On the theory that the master and the wardens should be, like their jewels, “immoveable” in lodge during its period of labor, the ballot box is passed to the three principal officers. It should then (according to Mackey) be placed on the altar and every brother should advance, salute, ballot, and retire to his seat, to impress upon all present the sacredness, the secrecy, the inviolability of the ballot, which either admits to initiation a candidate — greatest gift in the power of a lodge to bestow — or denies it, and puts a permanent disability upon the petitioner.

These reasons have been to some extent lost sight of in some lodges in a practice of courtesy; in some lodges the ballot box is passed not only to the three principal “immoveable” officers, but to all officers; sometimes to all past masters. Sometimes the ballot box is passed to all the brethren. But many do not agree that courtesy is more important than the slight effort required to walk to the altar and declare before all men that each member realizes the great privilege which is his and the importance of what he does. Every lodge is a law unto itself in this matter, unless controlled by specific legislation of grand lodge.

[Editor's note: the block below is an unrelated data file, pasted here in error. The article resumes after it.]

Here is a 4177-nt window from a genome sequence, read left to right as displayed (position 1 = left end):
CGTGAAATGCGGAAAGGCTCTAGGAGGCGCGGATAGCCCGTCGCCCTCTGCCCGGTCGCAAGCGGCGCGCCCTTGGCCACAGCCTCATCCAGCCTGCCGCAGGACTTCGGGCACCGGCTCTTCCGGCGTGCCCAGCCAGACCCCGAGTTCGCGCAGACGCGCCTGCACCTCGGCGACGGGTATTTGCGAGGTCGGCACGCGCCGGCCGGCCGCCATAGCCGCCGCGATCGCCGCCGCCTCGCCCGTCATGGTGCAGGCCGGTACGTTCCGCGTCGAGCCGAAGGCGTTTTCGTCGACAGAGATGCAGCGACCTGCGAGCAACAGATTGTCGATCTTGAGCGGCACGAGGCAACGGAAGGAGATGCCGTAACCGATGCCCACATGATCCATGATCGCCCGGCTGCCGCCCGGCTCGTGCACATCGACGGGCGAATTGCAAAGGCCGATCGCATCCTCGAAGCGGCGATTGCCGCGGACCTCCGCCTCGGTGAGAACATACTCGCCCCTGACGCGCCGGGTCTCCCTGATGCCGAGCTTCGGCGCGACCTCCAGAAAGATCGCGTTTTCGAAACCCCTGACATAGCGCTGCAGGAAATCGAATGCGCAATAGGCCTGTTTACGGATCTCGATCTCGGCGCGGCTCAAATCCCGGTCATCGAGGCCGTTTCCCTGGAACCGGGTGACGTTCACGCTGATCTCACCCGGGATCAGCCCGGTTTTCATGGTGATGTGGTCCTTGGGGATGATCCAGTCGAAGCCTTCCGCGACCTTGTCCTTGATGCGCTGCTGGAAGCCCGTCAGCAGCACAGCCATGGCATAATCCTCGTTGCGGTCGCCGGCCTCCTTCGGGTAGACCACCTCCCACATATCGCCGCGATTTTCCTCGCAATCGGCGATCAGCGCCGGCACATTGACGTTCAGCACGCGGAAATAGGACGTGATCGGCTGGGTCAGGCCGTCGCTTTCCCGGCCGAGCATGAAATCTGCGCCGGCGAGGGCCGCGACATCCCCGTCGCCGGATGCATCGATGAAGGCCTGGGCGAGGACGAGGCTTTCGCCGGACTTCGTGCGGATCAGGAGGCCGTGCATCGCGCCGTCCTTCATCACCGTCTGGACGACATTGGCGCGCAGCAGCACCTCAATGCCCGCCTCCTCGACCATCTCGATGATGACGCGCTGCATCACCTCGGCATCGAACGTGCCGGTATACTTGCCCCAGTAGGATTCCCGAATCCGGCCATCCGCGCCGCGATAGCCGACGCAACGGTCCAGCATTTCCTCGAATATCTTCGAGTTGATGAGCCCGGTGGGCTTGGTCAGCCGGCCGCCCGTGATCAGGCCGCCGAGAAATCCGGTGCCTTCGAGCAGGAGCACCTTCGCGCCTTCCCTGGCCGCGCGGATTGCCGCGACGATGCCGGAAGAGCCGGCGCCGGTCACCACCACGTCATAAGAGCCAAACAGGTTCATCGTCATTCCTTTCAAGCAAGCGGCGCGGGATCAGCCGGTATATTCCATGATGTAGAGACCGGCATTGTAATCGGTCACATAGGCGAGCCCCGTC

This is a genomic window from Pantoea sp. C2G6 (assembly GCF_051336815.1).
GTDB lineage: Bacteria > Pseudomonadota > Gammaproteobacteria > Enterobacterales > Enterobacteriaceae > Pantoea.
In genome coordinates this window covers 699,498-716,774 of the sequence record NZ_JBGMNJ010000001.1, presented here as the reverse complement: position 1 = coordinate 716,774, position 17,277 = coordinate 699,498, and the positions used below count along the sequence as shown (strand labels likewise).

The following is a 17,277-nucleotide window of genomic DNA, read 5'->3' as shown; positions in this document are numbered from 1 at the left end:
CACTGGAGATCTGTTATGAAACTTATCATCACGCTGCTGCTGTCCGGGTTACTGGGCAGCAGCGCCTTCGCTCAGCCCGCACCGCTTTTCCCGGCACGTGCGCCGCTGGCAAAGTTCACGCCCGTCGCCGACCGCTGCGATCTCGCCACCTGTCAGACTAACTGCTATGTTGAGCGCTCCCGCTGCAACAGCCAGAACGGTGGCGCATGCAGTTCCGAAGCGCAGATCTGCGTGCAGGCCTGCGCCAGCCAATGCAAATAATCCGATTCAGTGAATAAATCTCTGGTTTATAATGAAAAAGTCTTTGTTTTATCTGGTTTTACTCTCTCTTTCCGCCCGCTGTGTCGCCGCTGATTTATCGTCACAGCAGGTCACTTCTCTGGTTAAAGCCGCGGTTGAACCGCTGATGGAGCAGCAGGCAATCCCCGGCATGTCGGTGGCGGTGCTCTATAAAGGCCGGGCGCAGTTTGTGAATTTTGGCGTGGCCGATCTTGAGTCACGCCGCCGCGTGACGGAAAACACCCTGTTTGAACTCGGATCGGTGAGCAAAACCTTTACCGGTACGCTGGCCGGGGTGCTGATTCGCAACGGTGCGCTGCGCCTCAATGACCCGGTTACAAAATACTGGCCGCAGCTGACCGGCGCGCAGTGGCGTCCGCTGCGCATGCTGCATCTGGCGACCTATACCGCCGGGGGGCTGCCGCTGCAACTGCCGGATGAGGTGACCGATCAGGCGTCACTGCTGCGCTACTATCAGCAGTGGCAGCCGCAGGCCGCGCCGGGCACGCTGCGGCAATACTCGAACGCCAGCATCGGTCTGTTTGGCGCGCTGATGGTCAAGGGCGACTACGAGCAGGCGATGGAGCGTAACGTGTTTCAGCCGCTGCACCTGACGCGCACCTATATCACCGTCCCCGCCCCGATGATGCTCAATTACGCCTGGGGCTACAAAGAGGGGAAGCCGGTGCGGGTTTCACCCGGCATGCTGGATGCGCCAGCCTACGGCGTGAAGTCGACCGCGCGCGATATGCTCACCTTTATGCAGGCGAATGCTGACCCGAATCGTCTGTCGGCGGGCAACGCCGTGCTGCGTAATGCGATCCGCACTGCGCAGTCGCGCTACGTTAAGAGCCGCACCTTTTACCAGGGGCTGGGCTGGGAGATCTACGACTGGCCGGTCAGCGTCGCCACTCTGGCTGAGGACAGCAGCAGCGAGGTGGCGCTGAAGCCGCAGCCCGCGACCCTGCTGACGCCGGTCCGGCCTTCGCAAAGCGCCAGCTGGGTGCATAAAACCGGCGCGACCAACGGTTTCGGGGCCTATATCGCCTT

Ballot boxes are usually single; in eleven grand lodges multiple ballot boxes are used; two grand lodges have no law on the subject. The multiple ballot box, in which either several single ballot boxes are placed side by side, or several are combined in one piece of furniture, are used to expedite balloting when several candidates are to be considered. In such use the names of the candidates are attached to the several boxes, or posted in front of each compartment of the single multiple box; brethren can thus vote as many times as there are boxes (or compartments in one box) with one approach to the altar.